<\body> Stories in America: How Does the Bush Cabal Support the Troops?

Monday, December 11, 2006

How Does the Bush Cabal Support the Troops?

Halliburton's profits are out of control, but our government can't find the funds to pay utility bills at military bases?
During a recent visit to a military family center at Fort Hood in Texas, Joyce Raezer was dismayed to find a sign in a restroom stall asking women to clean up because janitorial service had been cut back.

"What message does that send to a family member when they walk into a family center?" asked Raezer, director of government relations for the National Military Families Association.

At Fort Leonard Wood in Missouri, swimming pools closed a month early this fall, and shuttle vans were sharply curtailed in an effort to trim spending. At Fort Sam Houston in Texas, unpaid utility bills exceeded $4 million, and the base reduced mail delivery to cut costs.

Belt-tightening at the bases is only the beginning. As the United States spends about $8 billion a month in Iraq, the military is forced to cut costs in ways big and small.

Soldiers preparing to ship to Iraq don't have enough equipment to train on because it has been left in Iraq, where it is most needed. Thousands of tanks and other vehicles sit at repair depots waiting to be fixed because money is short.

At the Red River Army Depot in Texas, at least 6,200 humvees, Bradley Fighting Vehicles, trucks, and ambulances were awaiting repair because of insufficient money, the Fort Worth Star-Telegram reported in October.

There is a virtual graveyard of tanks and fighting vehicles at the Anniston Army Depot in Alabama. The depot expects to repair 1,885 tanks and other armored vehicles during the fiscal year that began Oct. 1, spokeswoman Joan Gustafson said. That would be up from the 1,169 and 1,035 vehicles repaired in the previous two years.

Some of the depot's contractors haven't been able to supply enough parts in time to make all the repairs, Gustafson said. The depot is trying to reduce the time for getting parts from 120 days to 60 days.

Tanks and helicopters are one thing; the toll on America's warriors and their families is another.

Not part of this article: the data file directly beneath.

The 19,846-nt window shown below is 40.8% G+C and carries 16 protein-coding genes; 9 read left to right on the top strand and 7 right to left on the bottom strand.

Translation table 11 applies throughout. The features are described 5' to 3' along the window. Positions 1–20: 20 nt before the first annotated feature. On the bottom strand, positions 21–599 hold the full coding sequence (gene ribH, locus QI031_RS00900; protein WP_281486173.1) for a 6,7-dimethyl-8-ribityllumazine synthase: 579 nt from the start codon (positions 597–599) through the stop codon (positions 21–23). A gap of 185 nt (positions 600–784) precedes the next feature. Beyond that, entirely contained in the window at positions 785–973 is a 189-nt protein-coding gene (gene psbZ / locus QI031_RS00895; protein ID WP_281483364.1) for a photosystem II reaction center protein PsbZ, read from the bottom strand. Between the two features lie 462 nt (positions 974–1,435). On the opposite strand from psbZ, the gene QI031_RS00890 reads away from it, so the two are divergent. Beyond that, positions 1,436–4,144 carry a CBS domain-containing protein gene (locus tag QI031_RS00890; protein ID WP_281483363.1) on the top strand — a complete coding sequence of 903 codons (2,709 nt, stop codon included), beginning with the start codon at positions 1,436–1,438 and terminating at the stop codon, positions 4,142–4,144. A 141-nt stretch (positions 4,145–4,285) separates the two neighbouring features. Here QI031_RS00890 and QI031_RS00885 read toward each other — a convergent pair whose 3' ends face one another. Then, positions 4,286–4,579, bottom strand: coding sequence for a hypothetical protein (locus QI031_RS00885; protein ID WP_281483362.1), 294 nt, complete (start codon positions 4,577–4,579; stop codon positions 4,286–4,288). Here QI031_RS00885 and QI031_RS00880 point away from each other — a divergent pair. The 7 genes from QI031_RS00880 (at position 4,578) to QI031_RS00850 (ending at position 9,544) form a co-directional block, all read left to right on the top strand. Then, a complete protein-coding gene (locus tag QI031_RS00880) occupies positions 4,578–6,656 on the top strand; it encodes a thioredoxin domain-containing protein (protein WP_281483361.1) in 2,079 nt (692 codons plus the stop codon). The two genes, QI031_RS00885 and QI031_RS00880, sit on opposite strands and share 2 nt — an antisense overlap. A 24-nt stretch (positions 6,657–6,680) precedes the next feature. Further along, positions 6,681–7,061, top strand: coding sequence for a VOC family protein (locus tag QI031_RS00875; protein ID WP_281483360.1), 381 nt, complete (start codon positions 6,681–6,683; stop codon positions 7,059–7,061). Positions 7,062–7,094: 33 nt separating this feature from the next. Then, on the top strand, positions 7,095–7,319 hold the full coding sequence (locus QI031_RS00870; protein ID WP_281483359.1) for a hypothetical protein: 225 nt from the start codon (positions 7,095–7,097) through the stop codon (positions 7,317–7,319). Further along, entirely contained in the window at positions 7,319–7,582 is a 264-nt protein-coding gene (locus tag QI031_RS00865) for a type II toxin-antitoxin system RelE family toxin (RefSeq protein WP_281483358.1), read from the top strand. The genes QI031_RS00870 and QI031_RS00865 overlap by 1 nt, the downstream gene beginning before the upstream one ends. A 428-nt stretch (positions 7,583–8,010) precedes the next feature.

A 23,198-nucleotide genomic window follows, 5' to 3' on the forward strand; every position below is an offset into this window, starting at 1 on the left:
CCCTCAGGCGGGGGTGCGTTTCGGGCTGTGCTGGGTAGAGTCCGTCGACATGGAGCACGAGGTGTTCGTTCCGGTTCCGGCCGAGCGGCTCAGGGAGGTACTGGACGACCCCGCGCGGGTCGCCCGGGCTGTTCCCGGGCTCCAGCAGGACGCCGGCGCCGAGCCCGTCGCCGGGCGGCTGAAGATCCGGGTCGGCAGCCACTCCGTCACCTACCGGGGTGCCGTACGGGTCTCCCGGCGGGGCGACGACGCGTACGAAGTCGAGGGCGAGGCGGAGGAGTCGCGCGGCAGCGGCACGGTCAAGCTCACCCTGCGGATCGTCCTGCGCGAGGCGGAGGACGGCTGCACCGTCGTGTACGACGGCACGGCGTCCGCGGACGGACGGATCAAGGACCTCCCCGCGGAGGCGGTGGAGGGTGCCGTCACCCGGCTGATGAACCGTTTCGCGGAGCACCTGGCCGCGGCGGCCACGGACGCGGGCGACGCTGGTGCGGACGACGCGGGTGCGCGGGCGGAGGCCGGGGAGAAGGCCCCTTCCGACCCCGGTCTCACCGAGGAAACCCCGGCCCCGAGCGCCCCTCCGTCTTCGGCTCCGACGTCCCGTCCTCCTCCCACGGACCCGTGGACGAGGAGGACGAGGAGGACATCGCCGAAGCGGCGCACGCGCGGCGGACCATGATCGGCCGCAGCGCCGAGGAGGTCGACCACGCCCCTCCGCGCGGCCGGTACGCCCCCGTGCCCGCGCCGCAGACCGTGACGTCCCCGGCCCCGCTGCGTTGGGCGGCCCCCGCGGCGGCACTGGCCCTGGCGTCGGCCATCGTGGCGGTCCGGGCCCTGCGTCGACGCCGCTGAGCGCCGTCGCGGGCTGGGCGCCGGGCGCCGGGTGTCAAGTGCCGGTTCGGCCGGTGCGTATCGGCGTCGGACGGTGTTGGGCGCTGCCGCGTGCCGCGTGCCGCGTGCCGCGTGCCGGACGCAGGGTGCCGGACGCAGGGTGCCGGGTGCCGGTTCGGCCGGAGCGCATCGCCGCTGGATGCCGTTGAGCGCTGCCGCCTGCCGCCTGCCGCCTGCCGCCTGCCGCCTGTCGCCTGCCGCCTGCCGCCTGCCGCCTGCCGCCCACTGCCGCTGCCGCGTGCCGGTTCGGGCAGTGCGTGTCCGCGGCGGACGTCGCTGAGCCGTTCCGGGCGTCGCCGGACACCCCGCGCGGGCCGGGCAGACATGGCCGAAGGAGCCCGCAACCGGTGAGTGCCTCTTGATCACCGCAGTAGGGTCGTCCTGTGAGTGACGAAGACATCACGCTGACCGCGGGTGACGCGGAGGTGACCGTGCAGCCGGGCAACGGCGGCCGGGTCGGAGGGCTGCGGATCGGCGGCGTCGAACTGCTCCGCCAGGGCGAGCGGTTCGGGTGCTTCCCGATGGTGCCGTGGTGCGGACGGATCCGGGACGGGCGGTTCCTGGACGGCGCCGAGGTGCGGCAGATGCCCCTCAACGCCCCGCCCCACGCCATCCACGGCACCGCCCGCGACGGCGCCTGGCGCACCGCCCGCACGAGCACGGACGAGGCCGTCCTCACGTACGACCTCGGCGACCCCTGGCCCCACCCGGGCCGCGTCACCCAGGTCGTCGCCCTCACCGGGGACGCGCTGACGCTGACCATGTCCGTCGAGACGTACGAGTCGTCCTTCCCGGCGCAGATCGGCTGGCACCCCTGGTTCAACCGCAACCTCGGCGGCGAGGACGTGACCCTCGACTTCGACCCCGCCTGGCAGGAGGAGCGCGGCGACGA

Post-traumatic stress disorder and problems such as drug abuse and depression have been diagnosed in more than 73,000 soldiers returning from Iraq and Afghanistan. That's enough people to fill a typical NFL stadium.

Internet blogs by soldiers or their wives tell of suicide attempts by soldiers haunted by the horror of combat, civilian careers harmed by reservists' deployment and redeployment, and marriages broken by distance and the trauma of war.

"Back-to-back war deployments have changed both of us - to where it's as if a marriage does not exist anymore," wrote a woman calling herself Blackhawk wife on an Iraq war vets Web site. "We just go through the daily steps of life and raising children as best we can."

The length of the war in Iraq has strained all aspects of the armed forces, said Dov Zakheim, the Pentagon's chief financial officer from 2001 to 2004.

"In 2003, I don't think anybody predicted it would go as long as World War II and the wear and tear on equipment would be as intense," said Zakheim, a vice president for global strategy consultant Booz Allen Hamilton Inc. "When I left the department, we were spending less than $4 billion a month on Iraq. Now it's pretty much doubled."

The length of the Iraq war surpassed that of World War II last month. The costs of the wars in Iraq and Afghanistan and the global fight against terrorism are expected to surpass by spring the Vietnam War's $536 billion in inflation-adjusted costs. That's more than 10 times the Bush administration's $50 billion prewar estimate.

Through the fiscal year that ended Sept. 30, Congress authorized about $436 billion in war spending, according to the Government Accountability Office, the investigative arm of Congress.


At 12/12/2006 9:15 AM, Anonymous jack boo said...

This odd (and repeated) use of the word "cabal" as in, "The Bush Cabal," reminds me of Vizzinz's constant and inappropriate use of the word "inconceivable" in the Princess Bride.

You really need to find a dictionary and look up the definition of the word.

At 12/12/2006 9:26 AM, Anonymous Anonymous said...

Not odd at all. Maybe odd to a Bush apologist

At 12/12/2006 12:12 PM, Anonymous jack boo said...

I'm well aware of the popularity of the word, especially among those who are attracted to conspiracy theories and the like. When someone uses the word "cabal," they pretty much declare themselves to be using words in their emotive rather than logical senses. It's essentially a marketing term for the far-left. (Although Pat Robertson used the term to describe various Democrats for the same purpose.)

Ignoring for the moment the entomology of the word and it's anti-Semitic roots (And no, I certainly don't expect THAT to give anyone here pause before using the word), the use of the word "cabal" always assumes some sort of Shadow Influence (TM)...usually having to do with Dick Cheney and/or the neo-cons "hijacking foreign policy." Of course, the last I looked, Vice President outranked State Department chairman in the White House's organizational flow chart and it surely outranks bureaucrats in the State Department. But if you had something else in mind when you used the word I'd be interested in what that might be.

But yes, I know this is water of the backs of ducks. For ideologically driven people like Pat Robertson and many on the left a higher purpose is served by using emotive words like "cabal," with all of it's sinister implications.

But hey, as long as you're not looking for credibility outside your immediate circle of True Believers I suppose there's little harm done.

Besides, apparently cabals are accepting everyone nowadays. Even liberals like Michael Totten...



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